"He demonstrates that in his book."
Translation:Il démontre ça dans son livre.
"Ce" is either a subject or an adjective. It is not a direct object that goes after a verb.
@William. Il le/la demontre should be accepted... Depending on contexte, if arguing, depending where emphasis is: is it on what was demonstrated, or on wether or not it was demonstrated... Without context, as a native speaker myself I could go with either/or demontre ça/ ceci/cela, le/la demontre, ...
“Il montre” is a correct translation according to my French dictionary. It should be accepted.
"WHAT" is correct? He demonstrates "THAT" this is correct: Il demontre "QUE" cela est correct. (far from speaker)
"WHICH" is better? He demonstrates "THAT" that is better: Il demontre "QUE" ceci est mieux. (close to speaker)
"WHAT" did he demonstrate? He demonstrate "THAT" it's correct : il démontre que c'est correct (distance does not matter)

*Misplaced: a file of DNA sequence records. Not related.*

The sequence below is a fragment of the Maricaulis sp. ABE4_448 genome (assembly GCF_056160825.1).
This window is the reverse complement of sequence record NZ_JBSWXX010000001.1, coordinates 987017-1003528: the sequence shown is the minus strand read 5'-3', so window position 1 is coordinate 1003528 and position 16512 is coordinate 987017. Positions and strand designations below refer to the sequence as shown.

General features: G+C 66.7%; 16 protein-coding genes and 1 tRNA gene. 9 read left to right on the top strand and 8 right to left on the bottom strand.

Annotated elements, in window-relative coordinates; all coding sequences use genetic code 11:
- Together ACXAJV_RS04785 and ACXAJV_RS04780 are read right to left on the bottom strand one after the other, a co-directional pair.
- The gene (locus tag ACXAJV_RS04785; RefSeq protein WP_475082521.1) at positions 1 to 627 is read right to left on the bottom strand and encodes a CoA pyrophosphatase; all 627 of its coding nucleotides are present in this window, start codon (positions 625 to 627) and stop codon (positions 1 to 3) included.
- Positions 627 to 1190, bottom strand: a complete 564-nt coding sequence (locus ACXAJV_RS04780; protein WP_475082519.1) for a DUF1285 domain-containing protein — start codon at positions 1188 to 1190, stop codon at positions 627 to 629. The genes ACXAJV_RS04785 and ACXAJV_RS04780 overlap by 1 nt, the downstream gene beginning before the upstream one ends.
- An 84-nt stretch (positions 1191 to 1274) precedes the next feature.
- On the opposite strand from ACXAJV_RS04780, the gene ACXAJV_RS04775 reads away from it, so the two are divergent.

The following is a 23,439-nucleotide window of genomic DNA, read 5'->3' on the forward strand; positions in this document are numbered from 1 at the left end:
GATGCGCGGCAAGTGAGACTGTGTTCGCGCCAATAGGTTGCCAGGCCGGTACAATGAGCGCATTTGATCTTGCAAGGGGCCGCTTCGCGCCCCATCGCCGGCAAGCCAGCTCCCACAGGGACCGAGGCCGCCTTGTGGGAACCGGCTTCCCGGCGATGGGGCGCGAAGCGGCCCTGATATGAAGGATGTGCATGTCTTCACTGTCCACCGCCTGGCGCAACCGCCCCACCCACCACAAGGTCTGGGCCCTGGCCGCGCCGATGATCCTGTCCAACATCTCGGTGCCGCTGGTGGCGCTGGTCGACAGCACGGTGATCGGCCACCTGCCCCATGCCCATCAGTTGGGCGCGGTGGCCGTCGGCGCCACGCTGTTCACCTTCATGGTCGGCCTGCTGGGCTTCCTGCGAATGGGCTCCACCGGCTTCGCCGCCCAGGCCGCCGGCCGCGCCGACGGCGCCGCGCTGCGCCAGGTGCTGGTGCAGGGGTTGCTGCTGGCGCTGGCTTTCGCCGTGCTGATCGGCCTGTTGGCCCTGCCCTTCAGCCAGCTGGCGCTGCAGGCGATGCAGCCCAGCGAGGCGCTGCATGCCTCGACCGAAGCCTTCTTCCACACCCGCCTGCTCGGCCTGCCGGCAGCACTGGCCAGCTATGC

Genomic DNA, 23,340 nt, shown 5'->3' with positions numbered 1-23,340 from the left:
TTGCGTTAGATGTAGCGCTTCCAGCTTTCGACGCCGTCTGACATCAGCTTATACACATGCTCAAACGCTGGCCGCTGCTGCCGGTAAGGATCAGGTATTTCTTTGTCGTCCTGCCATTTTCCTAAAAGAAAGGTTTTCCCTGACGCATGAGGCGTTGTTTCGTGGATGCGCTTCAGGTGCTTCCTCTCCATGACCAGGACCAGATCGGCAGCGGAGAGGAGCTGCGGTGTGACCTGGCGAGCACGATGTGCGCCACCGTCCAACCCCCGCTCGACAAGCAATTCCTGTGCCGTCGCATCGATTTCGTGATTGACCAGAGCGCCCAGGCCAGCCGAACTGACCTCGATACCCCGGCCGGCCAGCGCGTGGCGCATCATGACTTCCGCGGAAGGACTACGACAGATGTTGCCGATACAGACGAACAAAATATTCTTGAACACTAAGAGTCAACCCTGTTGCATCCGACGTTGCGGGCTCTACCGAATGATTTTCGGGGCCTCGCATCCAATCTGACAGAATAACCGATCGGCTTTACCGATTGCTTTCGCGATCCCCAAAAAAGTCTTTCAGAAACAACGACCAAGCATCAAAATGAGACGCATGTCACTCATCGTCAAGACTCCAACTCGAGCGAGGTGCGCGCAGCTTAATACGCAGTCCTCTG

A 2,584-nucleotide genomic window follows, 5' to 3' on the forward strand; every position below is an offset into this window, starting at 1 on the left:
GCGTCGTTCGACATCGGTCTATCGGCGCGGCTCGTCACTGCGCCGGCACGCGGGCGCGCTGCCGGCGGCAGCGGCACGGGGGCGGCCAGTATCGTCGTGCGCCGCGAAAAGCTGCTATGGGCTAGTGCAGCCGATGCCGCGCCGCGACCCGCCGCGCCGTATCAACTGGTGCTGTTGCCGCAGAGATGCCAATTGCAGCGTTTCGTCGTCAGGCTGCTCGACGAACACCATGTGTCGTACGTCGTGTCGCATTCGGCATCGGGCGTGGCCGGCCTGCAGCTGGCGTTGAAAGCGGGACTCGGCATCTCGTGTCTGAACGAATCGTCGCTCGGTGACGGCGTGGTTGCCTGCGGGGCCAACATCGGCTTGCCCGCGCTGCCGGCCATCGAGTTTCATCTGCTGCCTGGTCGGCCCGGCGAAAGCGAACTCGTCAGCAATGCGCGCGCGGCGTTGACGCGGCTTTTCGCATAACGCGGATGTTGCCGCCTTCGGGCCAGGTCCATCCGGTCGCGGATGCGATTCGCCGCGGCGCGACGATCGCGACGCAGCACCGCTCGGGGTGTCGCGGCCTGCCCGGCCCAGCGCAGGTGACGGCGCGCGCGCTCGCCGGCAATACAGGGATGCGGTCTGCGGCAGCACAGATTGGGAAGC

"WHAT" does he demonstrate in his book? He demonstrates this or that in his book: il démontre ceci/cela dans son livre (no relative "THAT")
In English, "THAT" can be a relative pronoun, similar to "WHAT", "WHICH", "WHO". "QUE" in French It combines two clauses in one sentence: He said THAT this is not war = he said: "this is not war" He saw the man THAT he wanted to marry = he saw a man, he wanted to marry him. He saw WHOM he wanted to marry = he saw someone, he wanted to marry him/her. Sometimes the "THAT" can be ignored, but it is implied: he saw the girl he wanted to marry. (In English, but not in French!)
But in the sentence, there is no relative clause: no French "que" is needed. The "that" in that sentence is not a relative pronoun, it just replaced a noun: "This is my coat", "That is correct", "It's better", "She is correct", "It is a coat", "This is not a pipe", "This will be his wife".
The pronoun "ça" as a direct object does not go before the verb.